Monday, June 29, 2009

Atheism, Hospitals and Prayer

Got a good response to the Atheist post which all took place over on facebook, which this blog feeds into. The conversation discussed what people mean when they self-describe as atheist. As I said earlier, I suspect that for many it just means "I don't do God" or even "can't be bothered to think about it", rather than the adoption of a clear ideology. There also seem to be passive and active atheists in the latter category - some who keep their views private, whereas others want to convert you as passionately as Christian evangelists.

Meanwhile, there is now a debate about prayer in hospitals, which follows on from a case where a nurse was disciplined for offering to pray for a patient. The BMA will be debating a motion about the right of health care professionals to offer to pray with patients.

The coverage has interested me. "Doctors are demanding the right..." was the BBC Sunday radio headline, and is echoed on the news website. In fact, the motion being put to the the BMA representative meeting is as follows:

Motion by THE AGENDA COMMITTEE: That this Meeting:
(i) recognises that the NHS is committed to providing spiritual care for patients;
(ii) notes the position on inappropriate discussion of faith matters in GMC Guidance on
Personal Beliefs and Medical Practice;
(iii) while welcoming the constructive and necessary advice in the document "Religion or
belief", is concerned that some paragraphs suggest that any discussion of spiritual matters
with patients or colleagues could lead to disciplinary action;
(iv) believes that offering to pray for a patient should not be grounds for suspension;
(v) calls on Health Departments to allow appropriate consensual discussion of spiritual matters
within the NHS, when done with respect for the views and sensitivities of individuals.
(Sheffield Division has been asked to propose this motion)

Full agenda available at

Hardly the mandate for aggressive and exploitative manipulation of vulnerable people, which the National Secular Society spokesman suggested. The Radio 4 debate descended into a rather odd conversation about whether it was inconsistent not to offer prayer to everyone, when he seemed to be suggesting that one could be a little more discerning than that. After all, not praying with a patient doesn't mean you don't pray for a patient.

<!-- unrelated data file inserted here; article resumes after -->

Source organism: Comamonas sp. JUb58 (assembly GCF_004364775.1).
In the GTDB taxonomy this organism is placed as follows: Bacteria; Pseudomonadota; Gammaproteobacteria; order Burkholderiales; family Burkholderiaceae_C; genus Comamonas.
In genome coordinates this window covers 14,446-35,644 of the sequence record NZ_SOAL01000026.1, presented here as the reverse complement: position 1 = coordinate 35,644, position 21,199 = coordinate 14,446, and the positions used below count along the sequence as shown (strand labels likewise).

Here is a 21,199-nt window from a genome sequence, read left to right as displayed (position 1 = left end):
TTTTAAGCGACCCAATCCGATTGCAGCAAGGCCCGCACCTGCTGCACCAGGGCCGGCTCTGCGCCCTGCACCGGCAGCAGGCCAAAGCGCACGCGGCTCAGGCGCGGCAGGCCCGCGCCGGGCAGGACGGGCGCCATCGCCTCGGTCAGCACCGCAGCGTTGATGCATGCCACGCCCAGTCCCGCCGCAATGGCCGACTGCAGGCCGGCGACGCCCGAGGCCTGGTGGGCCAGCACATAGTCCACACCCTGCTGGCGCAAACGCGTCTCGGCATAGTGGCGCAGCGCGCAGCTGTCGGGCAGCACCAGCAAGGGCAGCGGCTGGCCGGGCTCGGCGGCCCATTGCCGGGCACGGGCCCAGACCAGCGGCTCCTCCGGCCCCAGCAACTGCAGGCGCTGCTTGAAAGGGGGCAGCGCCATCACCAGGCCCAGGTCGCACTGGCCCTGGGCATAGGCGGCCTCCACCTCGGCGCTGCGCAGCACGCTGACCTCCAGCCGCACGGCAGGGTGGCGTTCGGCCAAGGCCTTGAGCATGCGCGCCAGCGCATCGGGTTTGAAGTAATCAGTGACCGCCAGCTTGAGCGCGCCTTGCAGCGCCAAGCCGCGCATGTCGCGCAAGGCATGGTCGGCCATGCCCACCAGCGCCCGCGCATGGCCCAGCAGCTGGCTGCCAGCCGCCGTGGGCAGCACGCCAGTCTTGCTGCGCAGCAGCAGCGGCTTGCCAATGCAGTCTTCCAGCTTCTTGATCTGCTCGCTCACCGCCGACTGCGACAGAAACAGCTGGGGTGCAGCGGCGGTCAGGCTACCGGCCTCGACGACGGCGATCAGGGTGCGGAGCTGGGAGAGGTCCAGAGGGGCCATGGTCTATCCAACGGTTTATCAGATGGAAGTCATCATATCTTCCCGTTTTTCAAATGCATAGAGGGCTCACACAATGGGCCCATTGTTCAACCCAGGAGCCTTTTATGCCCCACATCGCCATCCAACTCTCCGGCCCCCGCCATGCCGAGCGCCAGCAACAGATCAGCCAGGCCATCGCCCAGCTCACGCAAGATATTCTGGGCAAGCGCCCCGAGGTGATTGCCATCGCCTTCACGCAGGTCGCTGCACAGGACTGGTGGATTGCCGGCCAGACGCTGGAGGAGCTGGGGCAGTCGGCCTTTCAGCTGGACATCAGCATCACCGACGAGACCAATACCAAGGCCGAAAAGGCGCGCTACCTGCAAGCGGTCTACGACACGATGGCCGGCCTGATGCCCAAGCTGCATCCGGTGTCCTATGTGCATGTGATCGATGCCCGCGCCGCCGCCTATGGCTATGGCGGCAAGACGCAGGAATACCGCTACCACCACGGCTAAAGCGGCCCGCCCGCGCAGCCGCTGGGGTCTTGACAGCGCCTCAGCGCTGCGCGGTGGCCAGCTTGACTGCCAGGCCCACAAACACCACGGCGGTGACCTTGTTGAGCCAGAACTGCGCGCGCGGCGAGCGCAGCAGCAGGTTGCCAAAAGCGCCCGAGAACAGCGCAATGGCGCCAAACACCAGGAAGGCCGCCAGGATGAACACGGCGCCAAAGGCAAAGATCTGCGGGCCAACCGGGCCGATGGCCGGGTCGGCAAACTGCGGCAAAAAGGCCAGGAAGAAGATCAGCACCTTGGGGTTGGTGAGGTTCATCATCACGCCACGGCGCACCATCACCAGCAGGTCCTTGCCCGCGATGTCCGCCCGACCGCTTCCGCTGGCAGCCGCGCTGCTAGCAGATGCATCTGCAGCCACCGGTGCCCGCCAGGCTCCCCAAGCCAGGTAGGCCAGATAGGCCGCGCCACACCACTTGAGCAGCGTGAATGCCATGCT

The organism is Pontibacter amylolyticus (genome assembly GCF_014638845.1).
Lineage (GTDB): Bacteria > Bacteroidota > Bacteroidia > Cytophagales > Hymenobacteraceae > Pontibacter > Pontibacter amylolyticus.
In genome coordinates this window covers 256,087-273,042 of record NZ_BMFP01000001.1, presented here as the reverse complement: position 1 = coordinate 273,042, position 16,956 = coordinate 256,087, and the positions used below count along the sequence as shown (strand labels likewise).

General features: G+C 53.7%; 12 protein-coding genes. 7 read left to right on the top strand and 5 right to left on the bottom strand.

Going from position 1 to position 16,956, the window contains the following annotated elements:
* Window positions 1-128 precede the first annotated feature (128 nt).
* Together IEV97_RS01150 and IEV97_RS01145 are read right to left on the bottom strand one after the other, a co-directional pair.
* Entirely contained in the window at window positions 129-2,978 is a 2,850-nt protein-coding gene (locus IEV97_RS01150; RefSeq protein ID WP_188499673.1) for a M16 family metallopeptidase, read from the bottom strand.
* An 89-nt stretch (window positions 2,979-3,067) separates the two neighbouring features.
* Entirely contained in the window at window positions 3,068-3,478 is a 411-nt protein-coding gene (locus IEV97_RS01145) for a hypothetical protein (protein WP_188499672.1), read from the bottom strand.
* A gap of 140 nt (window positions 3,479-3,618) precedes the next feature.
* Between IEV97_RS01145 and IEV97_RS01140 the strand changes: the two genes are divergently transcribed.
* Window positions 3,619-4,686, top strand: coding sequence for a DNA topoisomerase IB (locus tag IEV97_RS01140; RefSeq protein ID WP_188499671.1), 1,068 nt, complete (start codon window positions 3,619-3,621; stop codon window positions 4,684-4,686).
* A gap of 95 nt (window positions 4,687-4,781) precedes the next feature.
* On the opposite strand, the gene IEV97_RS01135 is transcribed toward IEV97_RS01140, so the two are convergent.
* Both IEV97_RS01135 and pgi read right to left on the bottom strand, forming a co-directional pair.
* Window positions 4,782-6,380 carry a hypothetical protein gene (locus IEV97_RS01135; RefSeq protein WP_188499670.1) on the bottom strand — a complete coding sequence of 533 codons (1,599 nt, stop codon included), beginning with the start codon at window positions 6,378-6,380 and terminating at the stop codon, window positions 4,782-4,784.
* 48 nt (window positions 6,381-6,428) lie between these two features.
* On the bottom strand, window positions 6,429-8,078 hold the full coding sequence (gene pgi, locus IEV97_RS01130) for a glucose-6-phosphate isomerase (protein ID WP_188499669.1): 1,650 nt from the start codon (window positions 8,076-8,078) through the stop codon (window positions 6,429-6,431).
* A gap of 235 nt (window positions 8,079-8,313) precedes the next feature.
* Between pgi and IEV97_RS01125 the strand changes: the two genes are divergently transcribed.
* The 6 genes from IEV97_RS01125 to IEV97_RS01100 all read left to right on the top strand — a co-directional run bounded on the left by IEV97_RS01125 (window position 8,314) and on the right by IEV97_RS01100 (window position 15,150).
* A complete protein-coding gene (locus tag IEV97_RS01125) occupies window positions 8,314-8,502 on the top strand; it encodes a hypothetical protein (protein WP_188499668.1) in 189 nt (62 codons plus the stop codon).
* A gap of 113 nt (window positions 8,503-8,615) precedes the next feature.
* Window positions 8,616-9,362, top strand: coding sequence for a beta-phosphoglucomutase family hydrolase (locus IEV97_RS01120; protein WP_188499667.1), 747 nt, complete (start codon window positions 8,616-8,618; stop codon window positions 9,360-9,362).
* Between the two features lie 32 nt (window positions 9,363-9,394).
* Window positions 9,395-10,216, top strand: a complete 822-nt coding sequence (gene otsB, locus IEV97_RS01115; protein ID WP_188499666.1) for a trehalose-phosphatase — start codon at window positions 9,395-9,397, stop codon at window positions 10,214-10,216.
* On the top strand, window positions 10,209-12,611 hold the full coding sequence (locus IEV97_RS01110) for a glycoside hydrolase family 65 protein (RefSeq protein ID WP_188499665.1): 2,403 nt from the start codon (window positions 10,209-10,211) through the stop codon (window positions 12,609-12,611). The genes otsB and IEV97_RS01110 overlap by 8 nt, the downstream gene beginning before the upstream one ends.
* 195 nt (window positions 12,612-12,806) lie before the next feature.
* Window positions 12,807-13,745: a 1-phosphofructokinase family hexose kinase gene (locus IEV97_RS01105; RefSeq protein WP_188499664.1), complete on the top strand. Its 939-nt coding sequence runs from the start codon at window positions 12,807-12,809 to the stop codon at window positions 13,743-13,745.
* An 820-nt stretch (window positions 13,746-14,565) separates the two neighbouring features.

Banning spiritual/religious issues from the practitioner-patient conversation would be a conscious decision to make health care atheistically secular. A democratic society is entitled to make that decision, but it isn't a decision to be taken by default. Even limiting that conversation to Chaplains represents a compartmentalising of spiritual matters. If the NHS is more than a mechanistic service, and seeks to offer person-centred care, then it would seem that every aspect of a person needs to be cared for.

Patient Concern, a (not Christian-based) patient advocacy organisation seemed to be the voice of reason in the midst of all of this.

But Joyce Robins, co-director of Patient Concern said: "Most complaints from patients are about being on a conveyor belt of care. They don't rate with staff as real people.
"Offering to say a prayer is a warm and kind thought. Most patients will accept it as such. It is no more offensive than being offered a sleeping pill. You can say thanks but that sort of thing isn't my cup of tea.
"But if Christian doctors see this as an opportunity to promote their faith to people at a time when they are particularly vulnerable, that is totally unacceptable."
Quoted from

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